There are other non-muscular contractile systems besides the placenta. We recently showed that Mesenchymal Stem Cells (MSCs) derived from human bone marrow taken from femoral heads obtained after fractures of the femoral neck and included in collagen scaffolds in the presence of TGF-b1, exhibited the same mechanical and thermodynamic properties as those of the human placenta . Under these conditions, MSCs differentiate into myofibroblasts. Mechanical and thermodynamic properties of MSCs included in collagen scaffolds are similar to those of the human placenta. Like human placenta, they contract after electrical stimulation or KCl exposure, they relax under ISDN or Sildenafil, they present the Frank-Starling law and the T-V hyperbolic relationship [25,26]. The differentiation of fibroblasts into myofibroblasts is largely regulated by TGF-b1. TGF-b1 upregulates the canonical Wnt/b-catenin pathway positively, and downregulates the peroxisome proliferator activated receptor gamma (PPARg). The Wnt/b-catenin signaling promotes tissue fibrosis while PPARg prevents it . Thus, TGF-b1 promotes the onset of fibrosis in the heart, lungs, liver and kidneys. Conversely, PPARg opposes the canonical Wnt signaling and tends to limit the processes of fibrosis. Myofibroblasts have been found in many fibrous diseases such as systemic sclerosis, idiopathic pulmonary fibrosis, cirrhosis of the liver, heart failure and myocardial infarction. They are also present in cancer stroma , retinal detachment and anterior capsular cataract. Chronic inflammatory lesions cause prolonged activation of fibroblasts which then differentiate into myofibroblasts. These can persist after a skin wound has closed, leading to a hypertrophic scar, especially in burns . PPARg agonists can interrupt or prevent the profibrotic effects of TGF-β1, and the differentiation of fibroblasts into myofibroblasts. These mechanisms potentially represent interesting therapeutic targets in the fight against cancer and fibrosis.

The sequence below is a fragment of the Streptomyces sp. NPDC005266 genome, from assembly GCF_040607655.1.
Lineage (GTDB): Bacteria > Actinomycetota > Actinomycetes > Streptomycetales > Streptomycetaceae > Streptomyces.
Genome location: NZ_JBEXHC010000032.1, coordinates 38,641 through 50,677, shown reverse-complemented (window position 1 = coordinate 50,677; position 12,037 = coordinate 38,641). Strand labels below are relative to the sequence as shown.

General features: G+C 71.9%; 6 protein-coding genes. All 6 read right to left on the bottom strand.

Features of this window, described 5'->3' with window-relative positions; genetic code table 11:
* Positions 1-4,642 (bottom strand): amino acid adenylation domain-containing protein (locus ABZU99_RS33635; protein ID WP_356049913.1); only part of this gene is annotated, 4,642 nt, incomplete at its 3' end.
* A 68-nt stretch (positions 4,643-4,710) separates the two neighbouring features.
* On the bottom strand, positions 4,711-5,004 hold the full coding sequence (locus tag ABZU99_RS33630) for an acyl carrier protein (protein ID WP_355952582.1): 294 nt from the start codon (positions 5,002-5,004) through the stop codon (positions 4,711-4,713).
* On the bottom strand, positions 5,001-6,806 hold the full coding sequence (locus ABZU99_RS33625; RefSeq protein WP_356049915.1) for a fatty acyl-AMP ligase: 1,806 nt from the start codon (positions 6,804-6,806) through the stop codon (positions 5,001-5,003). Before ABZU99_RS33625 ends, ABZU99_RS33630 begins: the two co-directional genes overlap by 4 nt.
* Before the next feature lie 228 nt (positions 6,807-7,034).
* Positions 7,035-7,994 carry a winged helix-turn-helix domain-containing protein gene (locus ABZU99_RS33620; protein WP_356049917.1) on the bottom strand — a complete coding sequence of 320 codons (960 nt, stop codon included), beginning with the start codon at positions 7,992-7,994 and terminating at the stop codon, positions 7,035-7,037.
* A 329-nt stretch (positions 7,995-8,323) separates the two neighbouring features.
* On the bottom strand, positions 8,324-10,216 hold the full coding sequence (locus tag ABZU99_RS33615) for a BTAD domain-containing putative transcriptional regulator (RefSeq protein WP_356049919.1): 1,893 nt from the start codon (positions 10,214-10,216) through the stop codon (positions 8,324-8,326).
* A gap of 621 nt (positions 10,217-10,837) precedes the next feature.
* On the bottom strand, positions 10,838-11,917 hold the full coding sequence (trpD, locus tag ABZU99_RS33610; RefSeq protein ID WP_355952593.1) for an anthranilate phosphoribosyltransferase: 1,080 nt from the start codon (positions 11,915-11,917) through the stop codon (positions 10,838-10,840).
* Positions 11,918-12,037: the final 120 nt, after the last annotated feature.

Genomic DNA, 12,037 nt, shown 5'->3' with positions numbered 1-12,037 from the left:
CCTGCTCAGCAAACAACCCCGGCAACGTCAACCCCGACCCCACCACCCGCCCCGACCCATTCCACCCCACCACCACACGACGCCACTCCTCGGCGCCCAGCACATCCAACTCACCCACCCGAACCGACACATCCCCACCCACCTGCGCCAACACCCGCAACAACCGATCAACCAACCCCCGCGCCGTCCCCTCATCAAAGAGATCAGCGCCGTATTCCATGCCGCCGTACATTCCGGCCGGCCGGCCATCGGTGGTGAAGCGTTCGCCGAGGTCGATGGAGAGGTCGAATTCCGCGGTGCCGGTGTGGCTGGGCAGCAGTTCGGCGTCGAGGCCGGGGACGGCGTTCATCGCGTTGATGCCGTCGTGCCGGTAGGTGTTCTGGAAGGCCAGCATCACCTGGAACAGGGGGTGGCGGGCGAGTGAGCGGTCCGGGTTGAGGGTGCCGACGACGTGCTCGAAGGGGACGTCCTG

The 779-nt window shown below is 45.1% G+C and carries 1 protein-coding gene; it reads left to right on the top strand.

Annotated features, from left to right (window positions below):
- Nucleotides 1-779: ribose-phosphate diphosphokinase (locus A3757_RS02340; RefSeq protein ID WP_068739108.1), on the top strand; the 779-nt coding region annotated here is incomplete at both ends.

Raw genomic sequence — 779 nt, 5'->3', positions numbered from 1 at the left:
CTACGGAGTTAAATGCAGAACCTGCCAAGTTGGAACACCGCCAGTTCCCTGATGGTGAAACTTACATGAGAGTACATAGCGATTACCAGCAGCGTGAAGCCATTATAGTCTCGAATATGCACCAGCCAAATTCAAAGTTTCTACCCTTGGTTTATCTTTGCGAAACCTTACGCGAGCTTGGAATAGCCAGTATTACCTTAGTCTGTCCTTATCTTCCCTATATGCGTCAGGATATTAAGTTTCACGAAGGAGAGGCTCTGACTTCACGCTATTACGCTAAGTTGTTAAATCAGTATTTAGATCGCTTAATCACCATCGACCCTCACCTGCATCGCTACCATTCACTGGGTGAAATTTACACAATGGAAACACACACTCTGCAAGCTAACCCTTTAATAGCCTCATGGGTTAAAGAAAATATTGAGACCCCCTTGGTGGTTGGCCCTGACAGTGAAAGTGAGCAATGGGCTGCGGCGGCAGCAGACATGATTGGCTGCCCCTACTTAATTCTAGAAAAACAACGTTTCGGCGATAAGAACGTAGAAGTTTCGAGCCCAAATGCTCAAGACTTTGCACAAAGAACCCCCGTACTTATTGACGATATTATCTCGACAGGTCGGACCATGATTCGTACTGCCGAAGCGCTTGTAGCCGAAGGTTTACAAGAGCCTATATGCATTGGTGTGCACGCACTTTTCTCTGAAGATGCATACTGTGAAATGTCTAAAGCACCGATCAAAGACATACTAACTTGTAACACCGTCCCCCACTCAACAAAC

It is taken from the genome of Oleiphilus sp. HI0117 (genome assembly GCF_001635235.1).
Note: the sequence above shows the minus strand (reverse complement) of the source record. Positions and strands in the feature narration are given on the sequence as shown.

Non-muscle contractile tissues containing a sufficient population of myofibroblasts acquire contractile properties qualitatively similar to those of muscles. However, their NMIIA molecular motor exhibits ultra-slow kinetics but develops elemental force of same order of magnitude compared with those of muscle myosins. Thermodynamically, the non-muscle contractile tissues operate near equilibrium in a stationary linear mode. The central role of myofibroblasts  reflects the interest of better understanding the contractile mechanisms of non-muscle tissues involved in tissue repair processes  but also in fibrosis  and cancers .